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anonymous
 4 years ago
A pulsar is a rapidly rotating neutron star from which we receive radio pulses with precise synchronization, there being one pulse for each rotation of the star. The period T of rotation is found by measuring the time between pulses. At present, the pulsar in the central region of the Crab nebula has a period of rotation of T = 0.033s, and this is observed to be increasing at a rate of 1.26*10^5 seconds per year. What is the value of the angular acceleration in rad/s^2?
TL;DR: T= 0.033s, T is increasing at a rate of 0.0000126s/year. Angular acceleration = ?
anonymous
 4 years ago
A pulsar is a rapidly rotating neutron star from which we receive radio pulses with precise synchronization, there being one pulse for each rotation of the star. The period T of rotation is found by measuring the time between pulses. At present, the pulsar in the central region of the Crab nebula has a period of rotation of T = 0.033s, and this is observed to be increasing at a rate of 1.26*10^5 seconds per year. What is the value of the angular acceleration in rad/s^2? TL;DR: T= 0.033s, T is increasing at a rate of 0.0000126s/year. Angular acceleration = ?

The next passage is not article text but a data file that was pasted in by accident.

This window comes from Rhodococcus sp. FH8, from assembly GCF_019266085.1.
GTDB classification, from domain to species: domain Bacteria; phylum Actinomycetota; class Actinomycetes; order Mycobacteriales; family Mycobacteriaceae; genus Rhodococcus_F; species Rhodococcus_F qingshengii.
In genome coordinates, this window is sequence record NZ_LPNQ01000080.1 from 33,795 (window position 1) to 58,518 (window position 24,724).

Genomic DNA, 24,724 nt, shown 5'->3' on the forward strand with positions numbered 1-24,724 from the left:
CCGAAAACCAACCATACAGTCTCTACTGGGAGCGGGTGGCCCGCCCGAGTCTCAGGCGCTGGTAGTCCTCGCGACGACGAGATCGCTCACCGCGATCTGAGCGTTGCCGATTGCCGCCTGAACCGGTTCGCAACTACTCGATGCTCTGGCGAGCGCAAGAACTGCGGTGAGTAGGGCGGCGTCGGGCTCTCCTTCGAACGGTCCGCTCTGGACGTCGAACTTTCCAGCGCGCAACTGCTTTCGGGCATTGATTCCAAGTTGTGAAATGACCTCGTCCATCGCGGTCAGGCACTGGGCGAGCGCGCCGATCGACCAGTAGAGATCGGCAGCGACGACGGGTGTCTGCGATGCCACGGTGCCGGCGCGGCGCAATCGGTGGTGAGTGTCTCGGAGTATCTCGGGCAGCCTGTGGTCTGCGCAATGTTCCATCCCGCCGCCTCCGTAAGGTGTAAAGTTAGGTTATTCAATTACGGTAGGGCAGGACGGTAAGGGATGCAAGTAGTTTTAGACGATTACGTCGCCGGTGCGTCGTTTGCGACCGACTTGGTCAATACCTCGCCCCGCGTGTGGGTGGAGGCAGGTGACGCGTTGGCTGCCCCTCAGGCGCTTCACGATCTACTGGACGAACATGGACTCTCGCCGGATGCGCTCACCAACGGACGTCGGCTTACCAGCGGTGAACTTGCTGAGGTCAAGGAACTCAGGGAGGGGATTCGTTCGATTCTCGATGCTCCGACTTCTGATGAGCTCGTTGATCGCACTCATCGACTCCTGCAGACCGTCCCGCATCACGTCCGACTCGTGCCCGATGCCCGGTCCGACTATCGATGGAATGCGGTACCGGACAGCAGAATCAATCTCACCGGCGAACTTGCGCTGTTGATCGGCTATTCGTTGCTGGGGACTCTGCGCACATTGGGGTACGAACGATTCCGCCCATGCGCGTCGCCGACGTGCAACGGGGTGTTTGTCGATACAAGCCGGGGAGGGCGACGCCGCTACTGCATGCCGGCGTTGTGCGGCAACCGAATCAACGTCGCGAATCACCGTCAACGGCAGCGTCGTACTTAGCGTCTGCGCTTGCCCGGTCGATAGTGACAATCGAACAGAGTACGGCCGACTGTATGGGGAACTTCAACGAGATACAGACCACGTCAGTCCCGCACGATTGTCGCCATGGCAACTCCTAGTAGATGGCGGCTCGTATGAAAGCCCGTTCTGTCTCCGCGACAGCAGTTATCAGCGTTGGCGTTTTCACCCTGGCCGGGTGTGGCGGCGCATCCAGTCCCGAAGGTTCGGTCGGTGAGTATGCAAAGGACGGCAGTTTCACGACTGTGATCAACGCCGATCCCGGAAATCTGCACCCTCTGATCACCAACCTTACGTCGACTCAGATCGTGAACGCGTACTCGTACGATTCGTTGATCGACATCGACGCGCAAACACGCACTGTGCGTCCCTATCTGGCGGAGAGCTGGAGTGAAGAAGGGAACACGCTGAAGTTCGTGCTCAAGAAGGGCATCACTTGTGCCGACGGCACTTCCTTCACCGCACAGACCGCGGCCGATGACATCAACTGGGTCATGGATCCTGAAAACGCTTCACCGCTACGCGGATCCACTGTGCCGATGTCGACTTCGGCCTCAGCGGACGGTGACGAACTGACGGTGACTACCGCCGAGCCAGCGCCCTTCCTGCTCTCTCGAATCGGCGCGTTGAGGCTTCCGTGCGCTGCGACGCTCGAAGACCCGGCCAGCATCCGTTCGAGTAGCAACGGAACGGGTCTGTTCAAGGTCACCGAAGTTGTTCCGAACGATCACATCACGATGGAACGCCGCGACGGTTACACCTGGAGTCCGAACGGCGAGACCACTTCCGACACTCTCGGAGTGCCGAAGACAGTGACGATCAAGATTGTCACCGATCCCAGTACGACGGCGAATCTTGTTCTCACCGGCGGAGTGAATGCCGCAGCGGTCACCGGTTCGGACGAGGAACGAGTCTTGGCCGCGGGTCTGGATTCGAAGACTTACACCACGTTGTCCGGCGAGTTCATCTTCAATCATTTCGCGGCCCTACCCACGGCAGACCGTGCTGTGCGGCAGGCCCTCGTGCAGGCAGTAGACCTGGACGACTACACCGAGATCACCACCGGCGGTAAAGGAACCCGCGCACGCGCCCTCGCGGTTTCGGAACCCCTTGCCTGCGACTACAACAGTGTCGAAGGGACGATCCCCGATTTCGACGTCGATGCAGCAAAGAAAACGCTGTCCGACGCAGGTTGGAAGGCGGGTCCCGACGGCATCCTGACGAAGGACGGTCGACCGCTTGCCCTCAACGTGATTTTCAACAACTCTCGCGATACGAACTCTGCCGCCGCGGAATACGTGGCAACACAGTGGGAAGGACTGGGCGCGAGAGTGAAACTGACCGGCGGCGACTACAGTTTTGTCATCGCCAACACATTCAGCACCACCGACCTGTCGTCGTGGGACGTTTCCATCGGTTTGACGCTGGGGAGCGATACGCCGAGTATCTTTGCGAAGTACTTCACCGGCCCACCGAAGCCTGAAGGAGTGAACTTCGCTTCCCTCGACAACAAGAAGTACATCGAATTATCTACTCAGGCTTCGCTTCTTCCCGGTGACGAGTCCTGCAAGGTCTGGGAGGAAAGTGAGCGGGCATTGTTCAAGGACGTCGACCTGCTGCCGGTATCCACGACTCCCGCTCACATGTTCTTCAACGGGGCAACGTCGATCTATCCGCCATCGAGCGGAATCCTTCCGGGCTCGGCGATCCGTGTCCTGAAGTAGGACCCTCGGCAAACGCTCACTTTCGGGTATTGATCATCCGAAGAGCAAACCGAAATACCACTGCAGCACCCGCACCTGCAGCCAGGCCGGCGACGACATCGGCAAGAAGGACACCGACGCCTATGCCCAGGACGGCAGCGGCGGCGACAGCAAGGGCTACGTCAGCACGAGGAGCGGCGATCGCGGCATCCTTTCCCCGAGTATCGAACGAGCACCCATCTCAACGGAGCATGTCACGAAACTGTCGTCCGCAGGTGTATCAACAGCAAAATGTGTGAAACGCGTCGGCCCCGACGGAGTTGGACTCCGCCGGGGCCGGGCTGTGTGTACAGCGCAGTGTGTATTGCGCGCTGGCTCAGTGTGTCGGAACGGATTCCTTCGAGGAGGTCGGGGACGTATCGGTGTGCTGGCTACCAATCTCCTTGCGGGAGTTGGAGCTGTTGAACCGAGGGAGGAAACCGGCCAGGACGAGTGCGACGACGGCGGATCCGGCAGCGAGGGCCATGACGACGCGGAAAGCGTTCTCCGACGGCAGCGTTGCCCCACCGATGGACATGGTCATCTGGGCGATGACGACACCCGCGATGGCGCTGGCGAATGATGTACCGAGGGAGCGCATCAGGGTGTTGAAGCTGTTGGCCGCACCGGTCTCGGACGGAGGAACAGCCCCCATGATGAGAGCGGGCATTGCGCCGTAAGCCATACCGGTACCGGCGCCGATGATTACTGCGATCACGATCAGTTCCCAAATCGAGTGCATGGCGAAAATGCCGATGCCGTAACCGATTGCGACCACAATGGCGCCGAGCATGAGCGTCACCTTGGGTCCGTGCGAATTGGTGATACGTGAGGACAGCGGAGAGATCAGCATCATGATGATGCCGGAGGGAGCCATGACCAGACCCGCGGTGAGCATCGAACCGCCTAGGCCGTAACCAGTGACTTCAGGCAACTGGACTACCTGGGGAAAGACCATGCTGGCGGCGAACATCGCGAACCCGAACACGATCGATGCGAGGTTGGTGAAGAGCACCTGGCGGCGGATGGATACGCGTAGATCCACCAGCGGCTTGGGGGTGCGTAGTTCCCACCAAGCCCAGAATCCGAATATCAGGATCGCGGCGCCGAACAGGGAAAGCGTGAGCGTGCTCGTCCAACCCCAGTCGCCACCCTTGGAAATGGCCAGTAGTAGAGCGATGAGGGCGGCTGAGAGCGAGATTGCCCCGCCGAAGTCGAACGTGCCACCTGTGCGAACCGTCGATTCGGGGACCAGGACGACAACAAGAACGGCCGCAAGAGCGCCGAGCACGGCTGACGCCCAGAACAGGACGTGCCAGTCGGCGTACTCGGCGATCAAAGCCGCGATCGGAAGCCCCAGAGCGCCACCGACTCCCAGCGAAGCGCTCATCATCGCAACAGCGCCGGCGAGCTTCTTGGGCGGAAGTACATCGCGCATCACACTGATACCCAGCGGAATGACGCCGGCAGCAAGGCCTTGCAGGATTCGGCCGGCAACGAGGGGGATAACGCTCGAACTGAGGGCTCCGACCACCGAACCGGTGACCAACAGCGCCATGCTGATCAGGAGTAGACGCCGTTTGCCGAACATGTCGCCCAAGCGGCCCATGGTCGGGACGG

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TuringTest
 4 years ago
Best ResponseYou've already chosen the best response.1\[\large\omega=\frac{2\pi}T\]Where omega is the angular velocity and T is the period. The angular acceleration is linear, so it is given by\[\large\alpha=\frac{\Delta\omega}{\Delta t}=\frac{\frac{2\pi}{T+\Delta T}\frac{2\pi}T}{t}\]where DeltaT is the change in the period, and t is the time it takes for that change to occur (in years)

anonymous
 4 years ago
Best ResponseYou've already chosen the best response.0Aha! I totally forgot that omega = 2pi/T. Thanks! So angular velocity at t=1 year minus angular velocity at t=0 and divide by t and that's the answer, I got \[2.2*10^{9}rad/s^{2}\]
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